We expect extensive consideration of how CFPs are evaluating prospective issuers, and the scope and manner of detecting issuer noncompliance. There is growing industry concern that Form C filings and other offering materials being made available to investors may fall short of Regulation Crowdfunding. This ranges from offerings failing to provide the appropriate financial disclosures to offering materials appearing not to provide adequate disclosure about the business and the offering, including non-generic risk factors. One emerging trend includes issuers filing screenshots of the offering’s deal page on the CFP with the SEC as the Form C. These filings are often illegible and at times appear to be thin on disclosure of material information.  If the disclosures provided in the Form C are on their face inadequate or fail to meet basic requirements, we can expect FINRA to inquire into the effectiveness of the CFPs’ compliance procedures and controls.

Communications with the Public & Advertising

CFPs routinely communicate with the public to, among other things, market their services. All CFP communications or advertisements to the public, including written communications distributed to one or more investor, must be based on principles of fair dealing and content must be fair and balanced.

CFP communication with the public may not include false, exaggerated, unwarranted, promissory or misleading statements or claims. This may be as subtle as a slogan, graphic or eye-catching headline which is promissory in nature or hints at the potential future success of a specific offering or the offerings posted on the portal in general. Profit forecasts are prohibited, with the exception of a hypothetical illustration of mathematical principles, provided that it does not predict or project the performance of an investment. 

CFPs are not permitted to make recommendations or provide investment advice. If there are any statements which are intended to act as an endorsement or suggest that an offering is of a higher quality, safer or worthier than others, it could be deemed a recommendation and a breach of the rules.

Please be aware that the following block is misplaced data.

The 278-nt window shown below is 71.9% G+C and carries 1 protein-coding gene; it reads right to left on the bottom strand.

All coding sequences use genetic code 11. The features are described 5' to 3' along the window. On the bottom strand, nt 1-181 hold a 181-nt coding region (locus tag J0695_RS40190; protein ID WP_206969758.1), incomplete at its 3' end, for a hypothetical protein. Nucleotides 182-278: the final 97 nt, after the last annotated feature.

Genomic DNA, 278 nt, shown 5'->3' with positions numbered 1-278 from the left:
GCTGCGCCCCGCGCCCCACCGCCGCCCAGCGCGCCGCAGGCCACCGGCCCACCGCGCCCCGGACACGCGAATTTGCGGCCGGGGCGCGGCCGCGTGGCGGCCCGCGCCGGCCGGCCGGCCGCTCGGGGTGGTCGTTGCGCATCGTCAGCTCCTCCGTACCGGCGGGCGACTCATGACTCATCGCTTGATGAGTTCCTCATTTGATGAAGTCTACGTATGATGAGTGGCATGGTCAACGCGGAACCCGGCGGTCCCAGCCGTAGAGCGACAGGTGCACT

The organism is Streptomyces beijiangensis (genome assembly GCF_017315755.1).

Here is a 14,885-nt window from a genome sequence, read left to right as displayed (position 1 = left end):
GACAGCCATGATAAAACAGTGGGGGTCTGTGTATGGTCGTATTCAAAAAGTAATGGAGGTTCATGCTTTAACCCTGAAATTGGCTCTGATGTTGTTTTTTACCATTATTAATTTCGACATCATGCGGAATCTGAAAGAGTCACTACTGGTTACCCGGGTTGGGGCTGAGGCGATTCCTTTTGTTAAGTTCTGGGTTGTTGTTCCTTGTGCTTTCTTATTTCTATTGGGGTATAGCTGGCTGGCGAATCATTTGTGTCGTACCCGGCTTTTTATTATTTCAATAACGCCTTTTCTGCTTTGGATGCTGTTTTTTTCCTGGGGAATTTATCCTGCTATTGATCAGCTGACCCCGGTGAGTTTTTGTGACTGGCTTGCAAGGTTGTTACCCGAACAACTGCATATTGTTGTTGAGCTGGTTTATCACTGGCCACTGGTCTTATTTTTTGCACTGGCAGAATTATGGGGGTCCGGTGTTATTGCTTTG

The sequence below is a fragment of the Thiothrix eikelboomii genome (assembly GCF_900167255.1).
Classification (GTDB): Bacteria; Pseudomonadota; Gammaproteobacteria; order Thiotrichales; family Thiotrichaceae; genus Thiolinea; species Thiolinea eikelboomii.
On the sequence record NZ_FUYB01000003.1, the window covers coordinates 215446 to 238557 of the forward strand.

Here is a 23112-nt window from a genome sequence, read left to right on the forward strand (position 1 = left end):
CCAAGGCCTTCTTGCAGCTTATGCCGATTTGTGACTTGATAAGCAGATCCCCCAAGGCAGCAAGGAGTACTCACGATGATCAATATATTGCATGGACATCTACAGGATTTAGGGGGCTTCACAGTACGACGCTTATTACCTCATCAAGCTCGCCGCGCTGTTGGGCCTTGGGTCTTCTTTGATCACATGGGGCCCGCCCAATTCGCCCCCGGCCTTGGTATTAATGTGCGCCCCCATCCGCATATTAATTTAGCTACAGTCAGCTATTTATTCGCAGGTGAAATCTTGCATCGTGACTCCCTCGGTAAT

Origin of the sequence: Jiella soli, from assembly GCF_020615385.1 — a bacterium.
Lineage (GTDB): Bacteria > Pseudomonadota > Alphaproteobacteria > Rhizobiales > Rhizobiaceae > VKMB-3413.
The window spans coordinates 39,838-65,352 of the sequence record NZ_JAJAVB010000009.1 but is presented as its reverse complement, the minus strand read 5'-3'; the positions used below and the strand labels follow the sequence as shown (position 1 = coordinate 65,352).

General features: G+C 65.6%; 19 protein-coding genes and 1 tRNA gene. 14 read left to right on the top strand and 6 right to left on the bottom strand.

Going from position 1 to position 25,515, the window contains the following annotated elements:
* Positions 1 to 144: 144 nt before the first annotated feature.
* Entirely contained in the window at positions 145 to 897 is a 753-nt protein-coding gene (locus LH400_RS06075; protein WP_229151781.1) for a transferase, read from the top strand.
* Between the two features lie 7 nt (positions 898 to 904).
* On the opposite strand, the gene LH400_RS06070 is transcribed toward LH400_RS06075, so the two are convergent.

The scope of review extends beyond just the CFP to all forms of communication. For CFPs that post article, reports and other content prepared by third-parties, your compliance team must be mindful of whether such content is one-sided. CFPs will be deemed to have adopted third-party content which may include impermissible investment advice or recommendations or contain misleading statements. Executives who choose to use the CFP to post their own blogs need to also be sensitive to this issue. Chief Compliance Officers (CCO’s) and supervisors need to carefully review all content posted on the CFP.  FINRA’s recently published Notice to Members 17-18 provides valuable guidance on digital media communications.

One of the most important compliance tools CFPs are expected to use is email surveillance which is the periodic review of communications between the issuer or its agents and the public. We expect that FINRA will be evaluating how CFPs have been monitoring these communications, including how frequently and in what manner this review is conducted. 

CFPs that include offerings outside of Title III Crowdfunding can likely expect questions and comments by FINRA staff pertaining to those offerings as well.

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The National Crowdfunding Association of Canada (NCFA Canada) is a cross-Canada non-profit actively engaged with both social and investment crowdfunding stakeholders across the country. NCFA Canada provides education, research, leadership, support, and networking opportunities to over 1500+ members and works closely with industry, government, academia, community and eco-system partners and affiliates to create a strong and vibrant crowdfunding industry in Canada. Learn more at